7. The magnesium alloy member superior in corrosion resistance according to claim 1, wherein the at least one resin coating film has at least one additive agent for increasing a group character consisting of density, light, rigid, heat resistance, or sound insulation characters.

8. A method for making a magnesium alloy member superior in corrosion resistance, comprising: providing a magnesium alloy base; forming at least one resin coating layer on at least a part of the magnesium base.

9. The method for making a magnesium alloy member superior in corrosion resistance as claimed in claim 8, wherein the at least one resin coating layer including a polyethylene foam layer and a polyethylene rigid layer, the polyethylene foam layer and the polyethylene rigid layer coated around at least one portion of the magnesium alloy base, the step for forming the polyethylene foam layer and the polyethylene rigid layer coated around at least one portion of the magnesium alloy base comprises sub-steps: providing an injection machine and a first mold defining a first cavity; placing the magnesium alloy base into the first cavity for defining a suitable space for forming the polyethylene foam layer; mixing and heating a first feed including polyethylene pellets and foaming agent to a first melted feed; injecting the first melted feed into the first cavity for forming the polyethylene foam layer on the magnesium alloy base by the injection machine, thereby a magnesium alloy preform is achieved; providing a second mold defining a second cavity; placing the magnesium alloy preform into the second cavity for defining a suitable space for forming the polyethylene rigid layer; heating polyethylene pellets to a second melted feed; and injecting the second melted feed into the second cavity for forming the polyethylene rigid layer on the polyethylene foam layer by the injection machine, thereby the magnesium alloy member is achieved.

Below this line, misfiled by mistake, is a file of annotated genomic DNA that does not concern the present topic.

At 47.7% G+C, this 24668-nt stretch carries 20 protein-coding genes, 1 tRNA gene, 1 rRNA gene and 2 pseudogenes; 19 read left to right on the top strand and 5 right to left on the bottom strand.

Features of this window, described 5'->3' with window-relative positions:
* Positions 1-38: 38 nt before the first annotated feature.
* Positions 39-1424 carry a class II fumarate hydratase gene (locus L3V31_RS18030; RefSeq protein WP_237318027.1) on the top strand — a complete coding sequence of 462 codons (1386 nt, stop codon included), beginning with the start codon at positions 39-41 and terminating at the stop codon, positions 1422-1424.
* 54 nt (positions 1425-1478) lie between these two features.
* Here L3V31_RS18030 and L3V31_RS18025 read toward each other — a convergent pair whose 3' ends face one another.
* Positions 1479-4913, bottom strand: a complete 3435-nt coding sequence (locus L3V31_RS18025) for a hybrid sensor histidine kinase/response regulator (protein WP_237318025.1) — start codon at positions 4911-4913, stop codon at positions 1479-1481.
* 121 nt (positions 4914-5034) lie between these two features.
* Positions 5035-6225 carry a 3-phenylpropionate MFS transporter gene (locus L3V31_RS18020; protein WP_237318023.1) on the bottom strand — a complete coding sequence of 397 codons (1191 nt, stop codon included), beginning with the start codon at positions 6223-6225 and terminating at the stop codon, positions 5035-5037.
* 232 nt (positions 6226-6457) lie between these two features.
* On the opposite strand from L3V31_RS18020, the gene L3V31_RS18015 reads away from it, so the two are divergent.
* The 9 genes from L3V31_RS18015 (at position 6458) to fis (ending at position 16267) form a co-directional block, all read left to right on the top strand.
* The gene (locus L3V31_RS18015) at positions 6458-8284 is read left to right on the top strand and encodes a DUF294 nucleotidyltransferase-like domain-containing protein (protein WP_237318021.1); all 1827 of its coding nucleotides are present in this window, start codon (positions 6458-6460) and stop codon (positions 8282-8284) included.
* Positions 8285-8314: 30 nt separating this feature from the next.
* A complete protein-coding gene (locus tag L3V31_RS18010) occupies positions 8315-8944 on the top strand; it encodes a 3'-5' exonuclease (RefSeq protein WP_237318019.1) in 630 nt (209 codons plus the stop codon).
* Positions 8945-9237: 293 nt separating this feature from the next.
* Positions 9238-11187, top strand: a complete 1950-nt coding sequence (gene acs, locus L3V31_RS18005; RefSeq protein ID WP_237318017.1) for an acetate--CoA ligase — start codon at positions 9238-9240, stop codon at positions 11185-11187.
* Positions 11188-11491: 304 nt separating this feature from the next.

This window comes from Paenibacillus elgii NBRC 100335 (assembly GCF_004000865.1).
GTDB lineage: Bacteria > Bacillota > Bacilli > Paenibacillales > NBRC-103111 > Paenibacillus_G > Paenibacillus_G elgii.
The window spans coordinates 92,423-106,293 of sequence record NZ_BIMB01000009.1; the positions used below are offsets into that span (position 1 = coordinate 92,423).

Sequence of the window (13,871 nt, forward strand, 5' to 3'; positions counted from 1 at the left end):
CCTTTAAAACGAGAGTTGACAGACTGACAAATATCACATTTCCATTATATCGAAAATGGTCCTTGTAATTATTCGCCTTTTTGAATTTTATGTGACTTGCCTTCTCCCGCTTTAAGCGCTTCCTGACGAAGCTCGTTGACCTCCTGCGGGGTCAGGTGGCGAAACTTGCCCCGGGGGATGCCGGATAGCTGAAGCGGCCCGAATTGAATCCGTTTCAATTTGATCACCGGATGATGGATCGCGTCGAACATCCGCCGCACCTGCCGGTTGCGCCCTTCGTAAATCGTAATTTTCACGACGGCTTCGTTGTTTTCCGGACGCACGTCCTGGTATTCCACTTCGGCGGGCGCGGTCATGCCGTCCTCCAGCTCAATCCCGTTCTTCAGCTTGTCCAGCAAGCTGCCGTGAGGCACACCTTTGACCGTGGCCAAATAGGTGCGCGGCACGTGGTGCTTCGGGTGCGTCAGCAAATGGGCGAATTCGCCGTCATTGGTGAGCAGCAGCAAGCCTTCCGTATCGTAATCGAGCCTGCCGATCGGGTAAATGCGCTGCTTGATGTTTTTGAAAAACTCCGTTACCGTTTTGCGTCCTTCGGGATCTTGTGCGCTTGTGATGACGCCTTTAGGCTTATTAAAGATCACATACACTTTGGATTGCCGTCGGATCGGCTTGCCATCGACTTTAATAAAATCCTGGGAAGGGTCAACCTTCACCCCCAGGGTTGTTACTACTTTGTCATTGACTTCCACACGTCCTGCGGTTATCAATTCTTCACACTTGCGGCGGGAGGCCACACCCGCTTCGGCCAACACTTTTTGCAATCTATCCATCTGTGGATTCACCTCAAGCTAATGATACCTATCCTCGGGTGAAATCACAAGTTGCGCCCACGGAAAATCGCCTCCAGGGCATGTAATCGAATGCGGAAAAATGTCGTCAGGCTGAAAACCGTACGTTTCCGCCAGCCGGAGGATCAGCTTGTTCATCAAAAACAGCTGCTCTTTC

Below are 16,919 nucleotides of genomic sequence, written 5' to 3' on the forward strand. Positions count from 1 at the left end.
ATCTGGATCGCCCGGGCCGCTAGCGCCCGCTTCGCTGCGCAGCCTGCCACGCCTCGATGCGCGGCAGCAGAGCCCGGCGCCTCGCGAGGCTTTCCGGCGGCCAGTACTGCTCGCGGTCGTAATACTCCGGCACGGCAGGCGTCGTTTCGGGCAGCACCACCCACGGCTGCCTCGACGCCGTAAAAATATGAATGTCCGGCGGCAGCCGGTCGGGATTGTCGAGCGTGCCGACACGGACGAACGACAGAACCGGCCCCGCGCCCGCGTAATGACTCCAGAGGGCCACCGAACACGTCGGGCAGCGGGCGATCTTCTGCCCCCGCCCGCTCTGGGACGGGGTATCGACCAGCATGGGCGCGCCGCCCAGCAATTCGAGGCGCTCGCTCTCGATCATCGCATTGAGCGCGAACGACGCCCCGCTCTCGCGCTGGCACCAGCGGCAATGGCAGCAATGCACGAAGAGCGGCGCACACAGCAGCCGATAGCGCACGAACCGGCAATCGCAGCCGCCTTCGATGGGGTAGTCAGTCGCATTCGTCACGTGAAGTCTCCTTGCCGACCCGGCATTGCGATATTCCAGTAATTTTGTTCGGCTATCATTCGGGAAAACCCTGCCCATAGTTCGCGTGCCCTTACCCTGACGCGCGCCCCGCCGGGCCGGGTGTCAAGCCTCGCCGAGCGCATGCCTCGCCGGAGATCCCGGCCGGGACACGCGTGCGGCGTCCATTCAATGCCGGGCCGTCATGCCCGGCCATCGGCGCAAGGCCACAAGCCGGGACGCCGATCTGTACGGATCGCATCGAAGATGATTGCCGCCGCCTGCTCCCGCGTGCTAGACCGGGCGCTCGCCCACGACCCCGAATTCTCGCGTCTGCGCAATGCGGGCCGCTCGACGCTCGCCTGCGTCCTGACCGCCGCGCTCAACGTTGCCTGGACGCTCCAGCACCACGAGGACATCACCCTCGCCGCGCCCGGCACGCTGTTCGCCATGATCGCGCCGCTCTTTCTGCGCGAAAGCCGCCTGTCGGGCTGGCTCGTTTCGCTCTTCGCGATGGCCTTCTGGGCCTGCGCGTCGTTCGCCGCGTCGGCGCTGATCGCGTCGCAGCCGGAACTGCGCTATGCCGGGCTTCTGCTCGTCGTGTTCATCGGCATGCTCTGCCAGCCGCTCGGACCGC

10. The method for making a magnesium alloy member superior in corrosion resistance as claimed in claim 9, wherein the foaming agent is sodium bicarbonate.

11. The method for making a magnesium alloy member superior in corrosion resistance as claimed in claim 9, wherein the first feed consists of about 90% wt. polyethylene pellets and about 10% wt. foaming agent.

12. The method for making a magnesium alloy member superior in corrosion resistance as claimed in claim 9, wherein the first feed is heated to a melted state of about 90 degrees C.